Thanksgiving is supposed to be a day of “thanks,” but sometimes, between long hours, deadlines, and office politics, it isn’t always easy to be “thankful” for your job. While there are times when it’s necessary to move on to different employment, in many cases happiness at work begins with a better attitude! The following tips – from Shawn Acor, author of The Happiness Advantage: The Seven Principles of Positive Psychology that Fuel Success and Performance at Work – should help. (For more about Shawn and his book, visit his website: http://www.shawnacor.com
Think about work as a sprint not a marathon. After two hours of continuous work, your brain function actually slows and your body starts to rapidly accumulate stress and strain. The secret to beating this pattern is to take strategically placed energy breaks throughout the day. Split up your work day into short sprints of 90-120 minutes, then take time for 5 minutes of recovery. You’ll feel more positive and see a big jump in your concentration and productivity.
Train your brain to scan for the good. Say three things you’re grateful for twenty-one days in a row and you can literally re-wire your brain to be more positive.
Brighten your environment. Everything around you—from the color of your walls to the mood of your coworkers—affects the way you think and feel. Surround your desk with pictures and objects that prime you for positivity—your mood and your brain will thank you.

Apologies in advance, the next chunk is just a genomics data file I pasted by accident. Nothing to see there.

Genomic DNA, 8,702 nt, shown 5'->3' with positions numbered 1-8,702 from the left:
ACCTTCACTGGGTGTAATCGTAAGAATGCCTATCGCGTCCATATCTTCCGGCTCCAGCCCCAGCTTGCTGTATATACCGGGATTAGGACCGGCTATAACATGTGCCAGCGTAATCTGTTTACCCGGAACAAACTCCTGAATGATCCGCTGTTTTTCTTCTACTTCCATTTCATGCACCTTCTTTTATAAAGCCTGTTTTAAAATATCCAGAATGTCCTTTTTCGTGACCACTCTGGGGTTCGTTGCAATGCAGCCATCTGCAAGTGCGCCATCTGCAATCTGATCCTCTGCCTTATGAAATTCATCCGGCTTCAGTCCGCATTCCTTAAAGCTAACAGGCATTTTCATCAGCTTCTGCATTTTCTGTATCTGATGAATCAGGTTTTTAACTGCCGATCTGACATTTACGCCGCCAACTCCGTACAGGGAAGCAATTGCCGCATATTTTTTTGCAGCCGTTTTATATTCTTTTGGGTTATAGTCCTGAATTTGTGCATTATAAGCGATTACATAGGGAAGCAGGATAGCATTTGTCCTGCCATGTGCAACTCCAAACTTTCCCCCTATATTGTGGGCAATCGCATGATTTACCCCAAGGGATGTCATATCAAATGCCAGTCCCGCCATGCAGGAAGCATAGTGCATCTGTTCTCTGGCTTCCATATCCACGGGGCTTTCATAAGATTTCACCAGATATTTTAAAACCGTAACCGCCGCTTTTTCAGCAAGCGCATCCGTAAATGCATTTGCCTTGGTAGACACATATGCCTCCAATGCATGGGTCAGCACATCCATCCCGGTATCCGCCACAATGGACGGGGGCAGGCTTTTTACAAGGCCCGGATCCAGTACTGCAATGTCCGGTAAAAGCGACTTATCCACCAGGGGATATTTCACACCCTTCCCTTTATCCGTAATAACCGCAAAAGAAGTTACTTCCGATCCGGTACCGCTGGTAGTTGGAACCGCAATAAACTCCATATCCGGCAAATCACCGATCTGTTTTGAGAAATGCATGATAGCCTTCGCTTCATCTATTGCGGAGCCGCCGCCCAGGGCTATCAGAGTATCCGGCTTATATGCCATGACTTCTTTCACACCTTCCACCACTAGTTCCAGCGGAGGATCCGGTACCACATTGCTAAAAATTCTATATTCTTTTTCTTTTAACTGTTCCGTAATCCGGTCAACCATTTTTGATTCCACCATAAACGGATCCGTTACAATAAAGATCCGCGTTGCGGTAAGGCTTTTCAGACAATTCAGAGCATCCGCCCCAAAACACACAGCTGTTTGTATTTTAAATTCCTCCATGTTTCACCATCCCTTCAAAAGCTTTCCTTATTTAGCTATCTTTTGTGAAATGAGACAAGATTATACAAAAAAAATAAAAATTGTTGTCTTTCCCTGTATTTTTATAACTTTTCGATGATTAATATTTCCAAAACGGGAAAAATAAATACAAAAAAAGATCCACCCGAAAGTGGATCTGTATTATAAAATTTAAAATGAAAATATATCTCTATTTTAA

Use your words. Neuroscientists have discovered that verbalizing thoughts can act like a wet blanket on the fire of negative emotions—the simple act of putting emotions into words immediately decreases their magnitude. Keeping a weekly diary also enhances your decision-making skills and improves your progress towards goals.
Invest in people. Smart people do stupid things during times of stress, like shutting down their social networks to focus on work. The greatest predictor of success during stress and challenge is the quantity and quality of your relationships. Strong social bonds enrich our daily lives, give meaning to our work, and even improve our physical health. Take time to strengthen these connections in your life.